Socialist Worker

Who pulls Labour's strings?

Issue No. 1785

The scandal surrounding the collapse of giant US corporation Enron is coming closer to the heart of New Labour. The party received £36,000 from Enron after coming to office in 1997. As Socialist Worker reported last week, a string of meetings between ministers and Enron bosses followed.

So too did government decisions that favoured Enron, such as lifting curbs on building gas-fired power stations. Accountant Arthur Andersen, which helped hide Enron's losses, is also tied to New Labour. It used its creative talents to produce a report two years ago claiming that PFI privatisation schemes are value for money. Government ministers have cited this report ever since to justify PFI deals, some of which profited Arthur Andersen.

The Tories also took money from Enron. Enron salted away millions of dollars while wrecking the lives of tens of thousands of workers. Arthur Andersen shredded boxes full of documents to cover up for it. These are the kind of rich, corrupt people who influence governments. What about working people?

New Labour happily takes trade union money. But then in government it hits out at any group of workers who dare to defend themselves, as rail workers are doing now. Tony Blair and transport secretary Stephen Byers have attacked the rail strikes. They have thrown their weight behind a plan by the government's Strategic Rail Authority to bail out Arriva Northern and South West Trains as they try to intimidate their workers.

The Tory press want New Labour to go even further in backing multi-millionaire Brian Souter, who owns South West Trains, against the RMT rail union. The Daily Mail, Telegraph and Times all talk of 'Labour sleaze' over Enron. At the same time they demand closer government collaboration with big business. Don't expect any sense from these quarters.

The people talking sense are workers who are standing up to the millionaires, their papers and their friends in government.

Governments which trample on justice

People hurling themselves onto razor wire fences, 12 year old children talking of suicide, hunger strikers sewing their lips together in protest at their conditions. These images show the desperation of refugees in Australia.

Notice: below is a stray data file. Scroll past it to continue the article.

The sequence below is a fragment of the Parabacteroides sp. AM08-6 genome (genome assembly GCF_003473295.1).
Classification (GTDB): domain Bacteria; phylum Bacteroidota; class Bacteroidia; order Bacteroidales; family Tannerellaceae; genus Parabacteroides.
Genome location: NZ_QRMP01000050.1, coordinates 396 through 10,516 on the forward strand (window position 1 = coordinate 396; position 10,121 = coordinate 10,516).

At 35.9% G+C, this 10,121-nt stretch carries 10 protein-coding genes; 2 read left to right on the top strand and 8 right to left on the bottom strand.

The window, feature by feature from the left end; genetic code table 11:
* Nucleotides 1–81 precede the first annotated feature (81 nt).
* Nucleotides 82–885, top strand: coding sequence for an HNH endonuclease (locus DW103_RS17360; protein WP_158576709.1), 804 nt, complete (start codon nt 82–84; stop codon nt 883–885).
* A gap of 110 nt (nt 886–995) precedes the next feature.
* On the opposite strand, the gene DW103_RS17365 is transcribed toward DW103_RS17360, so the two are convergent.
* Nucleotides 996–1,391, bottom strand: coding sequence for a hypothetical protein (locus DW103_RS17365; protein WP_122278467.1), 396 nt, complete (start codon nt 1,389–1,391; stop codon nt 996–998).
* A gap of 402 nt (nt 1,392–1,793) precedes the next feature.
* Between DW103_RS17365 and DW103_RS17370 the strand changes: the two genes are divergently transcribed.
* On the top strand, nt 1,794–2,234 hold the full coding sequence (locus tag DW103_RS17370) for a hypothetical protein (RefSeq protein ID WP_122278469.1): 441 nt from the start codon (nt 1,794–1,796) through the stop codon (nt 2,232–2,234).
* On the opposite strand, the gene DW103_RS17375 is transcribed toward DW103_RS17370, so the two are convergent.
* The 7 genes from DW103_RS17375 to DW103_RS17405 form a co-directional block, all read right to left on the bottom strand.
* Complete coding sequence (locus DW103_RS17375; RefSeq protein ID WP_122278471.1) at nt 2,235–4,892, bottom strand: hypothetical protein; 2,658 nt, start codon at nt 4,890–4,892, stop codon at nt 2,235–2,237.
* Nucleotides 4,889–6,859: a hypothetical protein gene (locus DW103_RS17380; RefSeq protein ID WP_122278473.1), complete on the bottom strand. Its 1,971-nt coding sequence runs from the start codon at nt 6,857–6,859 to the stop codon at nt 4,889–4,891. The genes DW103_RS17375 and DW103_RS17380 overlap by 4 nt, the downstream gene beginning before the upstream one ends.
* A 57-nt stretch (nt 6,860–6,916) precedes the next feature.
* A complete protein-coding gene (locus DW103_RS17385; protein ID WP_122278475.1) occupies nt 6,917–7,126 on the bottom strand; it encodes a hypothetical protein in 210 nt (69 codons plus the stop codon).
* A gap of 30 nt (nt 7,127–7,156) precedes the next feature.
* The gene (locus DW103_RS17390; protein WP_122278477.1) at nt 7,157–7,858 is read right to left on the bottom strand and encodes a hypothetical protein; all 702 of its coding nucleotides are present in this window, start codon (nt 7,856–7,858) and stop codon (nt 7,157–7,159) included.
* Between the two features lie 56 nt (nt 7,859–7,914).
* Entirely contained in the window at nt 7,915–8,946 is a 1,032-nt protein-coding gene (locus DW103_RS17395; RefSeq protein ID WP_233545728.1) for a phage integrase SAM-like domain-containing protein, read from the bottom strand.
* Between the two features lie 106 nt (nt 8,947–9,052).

They are not the actions of people who breeze round the world in search of a cushy life, as scaremongering media stories often maintain. Some 2,000 Afghans have applied for asylum in Australia. Their country has been devastated by two decades of war-even before the latest bombing.

Australia is one of the most sparsely populated countries in the world. Yet its government throws every single frightened asylum seeker who arrives there into prison camps such as the Woomera former missile base in the parched outback. People in Britain are right to be outraged.

But the government here is behaving with similar inhumanity. It is herding asylum seekers to Somalia, just in time for threatened US bombing raids against that impoverished country. It is deporting refugees to Afghanistan, claiming the country is safe. But it is so dangerous that Tony Blair did not dare leave Kabul airport when he visited there.

Comfort for the world's elite-suffering for the majority. That's the truth behind refugee bashing, whatever its source.


Stop Bush and Blair's war

Stop US torture of prisoners

Hands off Somalia and Iraq

SATURDAY 2 MARCH 1pm, Hyde Park, London

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The political fund: where should it go? Saturday 16 March, 11am-4pm, Camden Centre, Bidborough Street, London WC1 (near King's Cross tube/station)

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Article information

What We Think
Sat 2 Feb 2002, 00:00 GMT
Issue No. 1785
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